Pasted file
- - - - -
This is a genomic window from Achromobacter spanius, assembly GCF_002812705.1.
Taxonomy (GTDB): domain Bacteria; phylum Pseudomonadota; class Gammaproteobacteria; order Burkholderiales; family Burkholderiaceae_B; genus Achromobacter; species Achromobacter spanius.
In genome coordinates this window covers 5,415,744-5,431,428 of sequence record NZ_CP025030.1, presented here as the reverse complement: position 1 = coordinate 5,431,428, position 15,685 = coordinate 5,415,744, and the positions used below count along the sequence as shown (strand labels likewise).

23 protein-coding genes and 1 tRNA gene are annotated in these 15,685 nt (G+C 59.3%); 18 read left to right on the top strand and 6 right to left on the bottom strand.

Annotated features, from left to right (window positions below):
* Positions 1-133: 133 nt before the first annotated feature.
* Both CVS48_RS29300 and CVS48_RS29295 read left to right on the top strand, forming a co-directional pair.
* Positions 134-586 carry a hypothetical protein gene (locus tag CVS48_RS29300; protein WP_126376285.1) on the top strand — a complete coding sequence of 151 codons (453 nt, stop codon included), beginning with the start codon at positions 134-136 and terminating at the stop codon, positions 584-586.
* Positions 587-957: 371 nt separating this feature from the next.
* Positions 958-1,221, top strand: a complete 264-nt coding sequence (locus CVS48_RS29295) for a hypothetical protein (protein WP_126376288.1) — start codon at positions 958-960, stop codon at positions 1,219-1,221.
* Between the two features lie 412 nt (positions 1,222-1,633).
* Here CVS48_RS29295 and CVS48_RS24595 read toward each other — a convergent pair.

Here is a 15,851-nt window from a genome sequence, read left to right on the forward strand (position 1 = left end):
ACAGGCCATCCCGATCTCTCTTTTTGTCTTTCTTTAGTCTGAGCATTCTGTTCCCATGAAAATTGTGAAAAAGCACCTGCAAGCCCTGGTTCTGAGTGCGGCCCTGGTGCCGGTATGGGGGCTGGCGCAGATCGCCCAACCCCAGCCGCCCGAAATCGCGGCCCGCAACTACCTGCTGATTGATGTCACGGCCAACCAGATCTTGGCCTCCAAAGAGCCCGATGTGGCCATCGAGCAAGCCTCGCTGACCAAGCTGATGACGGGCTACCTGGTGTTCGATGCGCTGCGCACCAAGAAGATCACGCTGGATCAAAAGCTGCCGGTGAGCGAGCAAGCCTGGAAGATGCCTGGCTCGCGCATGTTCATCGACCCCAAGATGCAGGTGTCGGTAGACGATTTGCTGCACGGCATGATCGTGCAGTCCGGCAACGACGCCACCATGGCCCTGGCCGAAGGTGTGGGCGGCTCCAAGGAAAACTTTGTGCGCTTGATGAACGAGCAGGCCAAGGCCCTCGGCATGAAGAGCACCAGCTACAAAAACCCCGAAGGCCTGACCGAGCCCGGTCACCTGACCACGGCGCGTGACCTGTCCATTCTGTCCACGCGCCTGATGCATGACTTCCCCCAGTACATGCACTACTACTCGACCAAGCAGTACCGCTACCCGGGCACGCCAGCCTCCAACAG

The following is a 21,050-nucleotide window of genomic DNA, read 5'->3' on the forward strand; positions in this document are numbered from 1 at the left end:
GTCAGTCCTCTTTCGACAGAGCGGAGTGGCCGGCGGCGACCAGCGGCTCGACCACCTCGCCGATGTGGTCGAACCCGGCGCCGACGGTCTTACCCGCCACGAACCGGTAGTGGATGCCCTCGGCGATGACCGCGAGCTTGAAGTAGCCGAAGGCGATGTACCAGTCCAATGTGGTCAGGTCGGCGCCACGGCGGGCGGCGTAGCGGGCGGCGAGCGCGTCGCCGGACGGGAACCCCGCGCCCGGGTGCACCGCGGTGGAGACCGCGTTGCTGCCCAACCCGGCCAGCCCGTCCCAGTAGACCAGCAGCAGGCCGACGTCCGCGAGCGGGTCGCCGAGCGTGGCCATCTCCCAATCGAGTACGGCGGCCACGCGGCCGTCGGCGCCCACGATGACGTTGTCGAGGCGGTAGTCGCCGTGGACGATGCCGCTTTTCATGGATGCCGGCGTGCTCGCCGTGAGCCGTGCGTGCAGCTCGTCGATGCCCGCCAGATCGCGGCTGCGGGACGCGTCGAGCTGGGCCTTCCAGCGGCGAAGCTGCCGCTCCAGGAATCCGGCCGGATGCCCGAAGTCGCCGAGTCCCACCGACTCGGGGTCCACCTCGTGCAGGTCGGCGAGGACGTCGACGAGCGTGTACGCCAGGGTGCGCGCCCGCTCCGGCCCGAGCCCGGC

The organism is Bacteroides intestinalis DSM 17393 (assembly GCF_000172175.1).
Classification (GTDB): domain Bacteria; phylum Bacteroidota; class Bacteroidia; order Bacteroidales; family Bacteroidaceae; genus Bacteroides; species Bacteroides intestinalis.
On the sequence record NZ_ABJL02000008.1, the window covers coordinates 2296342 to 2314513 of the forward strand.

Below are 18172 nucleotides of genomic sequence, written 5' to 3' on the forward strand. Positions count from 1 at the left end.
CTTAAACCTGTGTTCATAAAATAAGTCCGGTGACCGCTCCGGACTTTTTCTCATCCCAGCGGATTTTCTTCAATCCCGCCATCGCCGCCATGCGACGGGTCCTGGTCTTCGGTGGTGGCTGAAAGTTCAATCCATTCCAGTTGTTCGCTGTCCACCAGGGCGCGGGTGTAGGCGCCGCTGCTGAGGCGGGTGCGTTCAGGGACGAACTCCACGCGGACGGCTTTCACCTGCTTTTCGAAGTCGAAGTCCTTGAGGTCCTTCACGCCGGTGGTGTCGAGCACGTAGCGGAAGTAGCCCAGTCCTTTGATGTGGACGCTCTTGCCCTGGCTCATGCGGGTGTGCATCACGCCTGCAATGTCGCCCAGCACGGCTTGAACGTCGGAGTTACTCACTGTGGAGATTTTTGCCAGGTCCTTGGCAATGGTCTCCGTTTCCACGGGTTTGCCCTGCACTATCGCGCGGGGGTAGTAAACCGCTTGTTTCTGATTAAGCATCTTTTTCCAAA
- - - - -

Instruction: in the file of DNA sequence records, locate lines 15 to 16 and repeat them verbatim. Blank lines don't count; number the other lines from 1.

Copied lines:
The following is a 21,050-nucleotide window of genomic DNA, read 5'->3' on the forward strand; positions in this document are numbered from 1 at the left end:
GTCAGTCCTCTTTCGACAGAGCGGAGTGGCCGGCGGCGACCAGCGGCTCGACCACCTCGCCGATGTGGTCGAACCCGGCGCCGACGGTCTTACCCGCCACGAACCGGTAGTGGATGCCCTCGGCGATGACCGCGAGCTTGAAGTAGCCGAAGGCGATGTACCAGTCCAATGTGGTCAGGTCGGCGCCACGGCGGGCGGCGTAGCGGGCGGCGAGCGCGTCGCCGGACGGGAACCCCGCGCCCGGGTGCACCGCGGTGGAGACCGCGTTGCTGCCCAACCCGGCCAGCCCGTCCCAGTAGACCAGCAGCAGGCCGACGTCCGCGAGCGGGTCGCCGAGCGTGGCCATCTCCCAATCGAGTACGGCGGCCACGCGGCCGTCGGCGCCCACGATGACGTTGTCGAGGCGGTAGTCGCCGTGGACGATGCCGCTTTTCATGGATGCCGGCGTGCTCGCCGTGAGCCGTGCGTGCAGCTCGTCGATGCCCGCCAGATCGCGGCTGCGGGACGCGTCGAGCTGGGCCTTCCAGCGGCGAAGCTGCCGCTCCAGGAATCCGGCCGGATGCCCGAAGTCGCCGAGTCCCACCGACTCGGGGTCCACCTCGTGCAGGTCGGCGAGGACGTCGACGAGCGTGTACGCCAGGGTGCGCGCCCGCTCCGGCCCGAGCCCGGC